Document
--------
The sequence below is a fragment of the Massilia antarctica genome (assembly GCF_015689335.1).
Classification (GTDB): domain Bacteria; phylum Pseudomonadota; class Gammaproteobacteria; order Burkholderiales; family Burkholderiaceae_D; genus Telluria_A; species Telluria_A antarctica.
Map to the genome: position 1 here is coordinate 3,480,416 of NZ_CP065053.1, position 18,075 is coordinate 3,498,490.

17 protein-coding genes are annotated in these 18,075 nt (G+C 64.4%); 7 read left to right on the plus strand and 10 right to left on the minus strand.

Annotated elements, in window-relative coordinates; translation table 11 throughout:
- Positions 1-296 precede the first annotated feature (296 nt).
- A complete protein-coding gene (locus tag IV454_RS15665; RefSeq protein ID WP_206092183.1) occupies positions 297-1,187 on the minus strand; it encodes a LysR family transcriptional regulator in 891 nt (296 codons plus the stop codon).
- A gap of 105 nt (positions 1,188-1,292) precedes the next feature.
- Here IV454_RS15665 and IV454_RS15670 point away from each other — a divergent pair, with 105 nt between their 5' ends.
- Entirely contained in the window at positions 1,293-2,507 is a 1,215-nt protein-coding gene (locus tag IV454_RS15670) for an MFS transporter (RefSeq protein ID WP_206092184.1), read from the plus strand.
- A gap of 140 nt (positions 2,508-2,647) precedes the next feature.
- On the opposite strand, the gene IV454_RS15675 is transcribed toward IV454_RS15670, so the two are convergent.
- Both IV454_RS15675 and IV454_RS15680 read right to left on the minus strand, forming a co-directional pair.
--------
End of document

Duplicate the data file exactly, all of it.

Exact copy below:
The sequence below is a fragment of the Massilia antarctica genome (assembly GCF_015689335.1).
Classification (GTDB): domain Bacteria; phylum Pseudomonadota; class Gammaproteobacteria; order Burkholderiales; family Burkholderiaceae_D; genus Telluria_A; species Telluria_A antarctica.
Map to the genome: position 1 here is coordinate 3,480,416 of NZ_CP065053.1, position 18,075 is coordinate 3,498,490.

17 protein-coding genes are annotated in these 18,075 nt (G+C 64.4%); 7 read left to right on the plus strand and 10 right to left on the minus strand.

Annotated elements, in window-relative coordinates; translation table 11 throughout:
- Positions 1-296 precede the first annotated feature (296 nt).
- A complete protein-coding gene (locus tag IV454_RS15665; RefSeq protein ID WP_206092183.1) occupies positions 297-1,187 on the minus strand; it encodes a LysR family transcriptional regulator in 891 nt (296 codons plus the stop codon).
- A gap of 105 nt (positions 1,188-1,292) precedes the next feature.
- Here IV454_RS15665 and IV454_RS15670 point away from each other — a divergent pair, with 105 nt between their 5' ends.
- Entirely contained in the window at positions 1,293-2,507 is a 1,215-nt protein-coding gene (locus tag IV454_RS15670) for an MFS transporter (RefSeq protein ID WP_206092184.1), read from the plus strand.
- A gap of 140 nt (positions 2,508-2,647) precedes the next feature.
- On the opposite strand, the gene IV454_RS15675 is transcribed toward IV454_RS15670, so the two are convergent.
- Both IV454_RS15675 and IV454_RS15680 read right to left on the minus strand, forming a co-directional pair.